I Guess I Might Be A Heretic?
I came across a couple articles this morning that trouble my heart. The first is by Ben Myers, whose views I respect without necessarily always agreeing. It deals with the concept of Christians “handing” others over to Satan, a concept lifted from St. Paul’s Epistles. The second, by Roger Pearse, concerns a quote from St. Jerome commenting on Amos: “God hates the sacrifices of these [i.e., heretics] and pushes them away from Himself, and whenever they come together in the name of the Lord, He abhors their stench, and holds His nose…”.
The content of Myers’s post is pretty typical for those familiar with his style. While admitting a deep Calvinistic distrust for humanity, he also admits an amazingly wide acceptance of human beings he meets. He then goes on to quote the verses from St. Paul, and admit that he has, twice, “handed” persons over to Satan. One was a preacher who insulted the suburb where Myers lived. The other was a professor who dared question the greatness of Shakespeare. Now, in each case, and both together, I cannot tell if Myers is being serious or not. The point of the piece, at least if one reads to the end, seems to be that Myers’s deep acceptance of human beings makes him distrust those who set themselves up as judges over humanity. At least, I think that’s the point. There certainly seems to be a pointed disdain for self-imposed pomposity and pretension.
In any event, setting to one side the question of whether a radical preacher expressing disdain for the suburbs or a theater scholar dismissing Shakespeare are worthy of the punishment of being cast to the outer darkness, I have to wonder about the whole “handing over to Satan” bit. I know it’s in the Bible and all; so is Joshua commanding the sun to stand still and Moses turning his staff in to a snake and back again trying to impress the Pharaoh. I don’t for one minute believe either of these things happened, as in they are actual events. I also don’t believe in an actual Satan/Lucifer/Devil as some metaphysical being who embodies all evil and whose entire purpose is destroying God’s creation by luring human beings to renounce God. In the first place “Satan” is Hebrew word that refers to a legal advocate before a court. The character of Satan appears in the Old Testament Book of Job, in the prologue, and plays his role of legal adversary by wondering how far human love for and faith in God will stretch over the loss of material wealth and the death of one’s household. In the New Testament, there are a couple references to “Lucifer”, a word that means “Light Bearer”. There are, of course, the Legion of Demons that possess a man, then enter a heard of pigs who race in to the sea and drown. Now, for the ancient Israelites, and probably for the Jews of Jesus’s time, the seas and oceans were the dwelling places of terrible creatures. It was, after all, the waters that were the primordial chaos that God tamed at creation. So for a bunch of possessed pigs, it might make some kind of sense to run to the sea; they’re just going home!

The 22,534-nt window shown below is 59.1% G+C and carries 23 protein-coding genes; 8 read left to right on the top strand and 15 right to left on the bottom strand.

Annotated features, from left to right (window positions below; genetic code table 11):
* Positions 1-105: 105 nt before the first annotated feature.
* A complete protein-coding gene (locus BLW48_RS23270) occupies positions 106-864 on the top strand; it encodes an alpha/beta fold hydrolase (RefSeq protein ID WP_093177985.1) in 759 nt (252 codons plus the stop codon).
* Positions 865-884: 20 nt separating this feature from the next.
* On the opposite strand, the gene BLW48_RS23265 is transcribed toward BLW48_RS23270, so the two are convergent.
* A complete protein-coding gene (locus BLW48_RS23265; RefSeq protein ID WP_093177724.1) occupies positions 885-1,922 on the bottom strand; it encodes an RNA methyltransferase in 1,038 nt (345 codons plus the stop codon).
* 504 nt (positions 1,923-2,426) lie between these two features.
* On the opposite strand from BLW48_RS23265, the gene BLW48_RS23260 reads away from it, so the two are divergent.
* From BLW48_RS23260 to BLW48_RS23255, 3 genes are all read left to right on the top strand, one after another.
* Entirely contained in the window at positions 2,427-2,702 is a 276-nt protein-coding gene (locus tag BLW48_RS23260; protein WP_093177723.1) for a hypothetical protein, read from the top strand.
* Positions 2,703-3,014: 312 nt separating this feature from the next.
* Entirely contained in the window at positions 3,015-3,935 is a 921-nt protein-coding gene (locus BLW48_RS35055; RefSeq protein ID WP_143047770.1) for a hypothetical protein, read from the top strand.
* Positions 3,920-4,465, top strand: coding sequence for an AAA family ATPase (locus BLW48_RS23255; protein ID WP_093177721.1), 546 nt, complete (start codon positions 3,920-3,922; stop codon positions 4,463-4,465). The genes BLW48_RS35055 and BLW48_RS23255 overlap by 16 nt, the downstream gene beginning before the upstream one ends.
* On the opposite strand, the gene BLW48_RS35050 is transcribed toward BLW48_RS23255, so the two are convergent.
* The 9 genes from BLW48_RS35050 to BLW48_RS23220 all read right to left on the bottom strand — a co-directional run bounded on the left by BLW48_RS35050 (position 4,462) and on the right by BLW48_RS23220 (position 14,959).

On a more serious note, I have to wonder – just how far, just how serious, should we go and be in appropriating Pauline, and in general Biblical, language, images, and stories that just no longer have any meaning for us? How do we approach this whole matter of “handing” someone over to Satan? I’m not sure I have any idea at the moment, except I am quite sure that doing so because an individual is a pompous, judgmental windbag probably shouldn’t qualify one for such a punishment.
Which leads me, of course, directly to the whole matter of St. Jerome insisting that God hates the sacrifices of heretics. As Pearce points out, this comes from a commentary on Amos, specifically a famous passage in which Amos, speaking for the LORD, declares that Israel is so corrupt that the burnt offerings from the Temple are no longer welcome and the smell stinks in the Divine nostrils. Jerome extends this Godly disdain to heretics, as well. Pearce goes on to say, toward the end of his piece: